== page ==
7. Just because stem cells came from your body doesn’t mean they are safe.
Every medical procedure has risks. While you are unlikely to have an immune response to your own cells, the procedures used to acquire, grow and deliver them are potentially risky. As soon as the cells leave your body they may be subjected to a number of manipulations that could change the characteristics of the cells. If they are grown in culture (a process called expansion), the cells may lose the normal mechanisms that control growth or may lose the ability to specialize into the cell types you need. The cells may become contaminated with bacteria, viruses or other pathogens that could cause disease. The procedure to either remove or inject the cells also carries risk, from introducing an infection to damaging the tissue into which they are injected.
8. There is something to lose by trying an unproven treatment.
Some of the conditions that clinics claim are treatable with stem cells are considered incurable by other means. It is easy to understand why people might feel they have nothing to lose from trying something even if it is unproven. However, there are very real risks of developing complications, both immediate and long-term, while the chance of experiencing a benefit is likely very low. In one publicized case, a young boy developed brain tumors as a result of a stem cell treatment. Participating in an unproven treatment may make a person ineligible to participate in upcoming clinical trials (see also number 9). Where cost is high, there may be long-term financial implications for patients, their families and communities. If travel is involved there are additional considerations, not the least of which is being away from family and friends.
9. An experimental treatment offered for sale is not the same as a clinical trial.
The fact that a procedure is experimental does not automatically mean that it is part of a research study or clinical trial. A responsible clinical trial can be characterized by a number of key features. There is preclinical data supporting that the treatment being tested is likely to be safe and effective. Before starting, there is oversight by an independent group such as an Institutional Review Board or medical ethics committee that protect patients’ rights, and in many countries the trial is assessed and approved by a national regulatory agency, such as the European Medicines Agency (EMA) or the U.S. Food and Drug Administration (FDA). The study itself is designed to answer specific questions about a new treatment or a new way of using current treatments, often with a control group to which the group of people receiving the new treatment is compared. Typically, the cost of the new treatment and trial monitoring is defrayed by the company developing the treatment or by local or national government funding. Beware of expensive treatments that have not passed successfully through clinical trials.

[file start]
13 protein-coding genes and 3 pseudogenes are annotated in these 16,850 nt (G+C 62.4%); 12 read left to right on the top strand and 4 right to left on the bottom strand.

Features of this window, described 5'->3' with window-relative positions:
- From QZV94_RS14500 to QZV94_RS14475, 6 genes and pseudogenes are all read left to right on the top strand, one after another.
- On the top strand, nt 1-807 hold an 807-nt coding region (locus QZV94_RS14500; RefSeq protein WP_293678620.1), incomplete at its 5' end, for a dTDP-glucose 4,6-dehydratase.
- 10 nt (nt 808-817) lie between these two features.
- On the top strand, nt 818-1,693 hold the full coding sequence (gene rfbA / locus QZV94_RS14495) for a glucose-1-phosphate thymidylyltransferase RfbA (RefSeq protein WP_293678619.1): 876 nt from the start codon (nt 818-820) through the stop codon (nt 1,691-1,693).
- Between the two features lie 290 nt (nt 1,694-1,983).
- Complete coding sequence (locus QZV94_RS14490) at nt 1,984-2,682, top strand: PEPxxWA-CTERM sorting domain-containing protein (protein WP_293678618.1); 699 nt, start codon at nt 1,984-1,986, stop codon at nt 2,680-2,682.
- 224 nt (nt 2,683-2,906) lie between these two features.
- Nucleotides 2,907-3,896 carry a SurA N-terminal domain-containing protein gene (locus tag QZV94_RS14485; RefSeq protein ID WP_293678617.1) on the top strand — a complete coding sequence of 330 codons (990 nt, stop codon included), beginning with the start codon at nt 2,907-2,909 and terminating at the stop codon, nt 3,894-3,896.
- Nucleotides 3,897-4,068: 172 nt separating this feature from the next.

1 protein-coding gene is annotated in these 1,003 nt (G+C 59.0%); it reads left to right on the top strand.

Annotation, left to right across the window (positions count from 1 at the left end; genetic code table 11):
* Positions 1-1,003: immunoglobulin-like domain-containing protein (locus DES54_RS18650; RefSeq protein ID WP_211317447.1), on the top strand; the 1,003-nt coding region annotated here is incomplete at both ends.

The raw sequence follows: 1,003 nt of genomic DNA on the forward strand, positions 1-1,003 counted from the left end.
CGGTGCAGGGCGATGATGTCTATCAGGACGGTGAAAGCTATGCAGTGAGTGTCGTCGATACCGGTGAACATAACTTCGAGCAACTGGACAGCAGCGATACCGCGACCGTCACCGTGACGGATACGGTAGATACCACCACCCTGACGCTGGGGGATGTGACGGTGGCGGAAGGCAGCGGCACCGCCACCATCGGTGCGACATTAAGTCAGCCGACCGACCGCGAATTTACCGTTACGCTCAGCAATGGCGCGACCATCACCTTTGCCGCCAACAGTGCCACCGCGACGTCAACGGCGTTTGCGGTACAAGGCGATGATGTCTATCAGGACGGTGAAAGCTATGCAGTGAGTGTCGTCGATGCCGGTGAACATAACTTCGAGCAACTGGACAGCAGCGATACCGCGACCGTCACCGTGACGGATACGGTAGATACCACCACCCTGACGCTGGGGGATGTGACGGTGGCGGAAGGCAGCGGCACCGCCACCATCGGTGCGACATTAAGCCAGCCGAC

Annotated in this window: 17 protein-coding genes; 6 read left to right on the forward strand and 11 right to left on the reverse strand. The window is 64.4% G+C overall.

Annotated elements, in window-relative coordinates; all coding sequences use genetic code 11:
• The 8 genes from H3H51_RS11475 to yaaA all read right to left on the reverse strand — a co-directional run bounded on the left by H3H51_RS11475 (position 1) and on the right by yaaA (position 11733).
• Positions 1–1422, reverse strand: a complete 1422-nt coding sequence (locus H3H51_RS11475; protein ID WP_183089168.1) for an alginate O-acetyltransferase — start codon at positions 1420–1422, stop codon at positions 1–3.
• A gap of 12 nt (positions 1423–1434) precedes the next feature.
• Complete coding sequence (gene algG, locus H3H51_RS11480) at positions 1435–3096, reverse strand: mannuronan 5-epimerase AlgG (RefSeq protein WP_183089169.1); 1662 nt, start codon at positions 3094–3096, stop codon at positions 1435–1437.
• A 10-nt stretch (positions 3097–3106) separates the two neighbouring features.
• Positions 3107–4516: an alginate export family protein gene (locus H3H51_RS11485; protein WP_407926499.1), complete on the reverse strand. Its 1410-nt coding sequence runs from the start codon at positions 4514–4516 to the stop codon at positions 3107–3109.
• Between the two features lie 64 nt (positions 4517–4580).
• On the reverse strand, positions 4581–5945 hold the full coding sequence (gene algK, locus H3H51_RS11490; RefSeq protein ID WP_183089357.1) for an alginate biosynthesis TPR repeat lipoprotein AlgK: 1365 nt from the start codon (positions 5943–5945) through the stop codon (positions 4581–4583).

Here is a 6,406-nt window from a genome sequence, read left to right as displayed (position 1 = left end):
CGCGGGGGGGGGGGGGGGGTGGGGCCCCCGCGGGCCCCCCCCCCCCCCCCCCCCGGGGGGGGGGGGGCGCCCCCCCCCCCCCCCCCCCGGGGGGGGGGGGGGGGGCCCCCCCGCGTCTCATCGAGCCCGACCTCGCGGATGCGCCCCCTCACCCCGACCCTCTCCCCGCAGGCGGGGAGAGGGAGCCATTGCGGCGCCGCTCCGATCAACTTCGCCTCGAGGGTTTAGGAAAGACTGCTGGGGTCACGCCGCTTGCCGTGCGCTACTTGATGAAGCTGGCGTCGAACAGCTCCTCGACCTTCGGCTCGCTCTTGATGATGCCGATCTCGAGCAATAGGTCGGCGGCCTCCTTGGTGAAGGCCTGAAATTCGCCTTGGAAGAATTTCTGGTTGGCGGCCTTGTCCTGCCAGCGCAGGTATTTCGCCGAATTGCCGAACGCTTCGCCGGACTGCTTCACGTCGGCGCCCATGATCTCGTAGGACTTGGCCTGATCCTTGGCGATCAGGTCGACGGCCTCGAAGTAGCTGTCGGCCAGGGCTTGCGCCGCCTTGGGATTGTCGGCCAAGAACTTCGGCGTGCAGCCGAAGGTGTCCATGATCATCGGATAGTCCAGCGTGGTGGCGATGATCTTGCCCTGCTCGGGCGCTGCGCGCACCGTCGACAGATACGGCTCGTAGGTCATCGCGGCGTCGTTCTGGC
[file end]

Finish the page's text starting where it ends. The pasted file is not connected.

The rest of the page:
Responsibly-conducted clinical trials are critical to the development of new treatments as they allow us to learn whether these treatments are safe and effective. The ISSCR supports participation in responsible clinical trials after careful consideration of the issues highlighted on this site and in discussion with a trusted physician.
10. Stem cell science is constantly moving forward.
Stem cell science is extraordinarily promising. There have been great advances in treating diseases and conditions of the blood system using blood-forming stem cells, and these show us just how powerful stem cell therapies can be. Scientists all over the world are researching ways to harness stem cells and use them to learn more about, to diagnose, and to treat various diseases and conditions. Every day scientists are working on new ways to shape and control different types of stem cells in ways that are bringing us closer to developing new treatments. Many potential treatments are currently being tested in animal models and some have already been brought to clinical trials. In February 2010 the British company ReNeuron announced it had been approved to conduct a Phase I clinical trial of a neural stem cell treatment for stroke. The first embryonic stem cell-based treatment for acute spinal cord injury has been authorized by the U.S. Food and Drug Administration (FDA) to move into Phase I clinical trials. Although it is sometimes hard to see, stem cell science is moving forward. We are tremendously optimistic that stem cell therapies will someday be available to treat a wide range of human diseases and conditions.
Many clinics offering stem cell treatments make claims that are not supported by a current understanding of science
Stem cells have tremendous promise to help us understand and treat a range of diseases, injuries and other health-related conditions. Their potential is evident in the use of blood stem cells to treat diseases of the blood, a therapy that has saved the lives of thousands of children with leukemia; and can be seen in the use of stem cells for tissue grafts to treat diseases or injury to the bone, skin and surface of the eye. Important clinical trials involving stem cells are underway for many other conditions and researchers continue to explore new avenues using stem cells in medicine.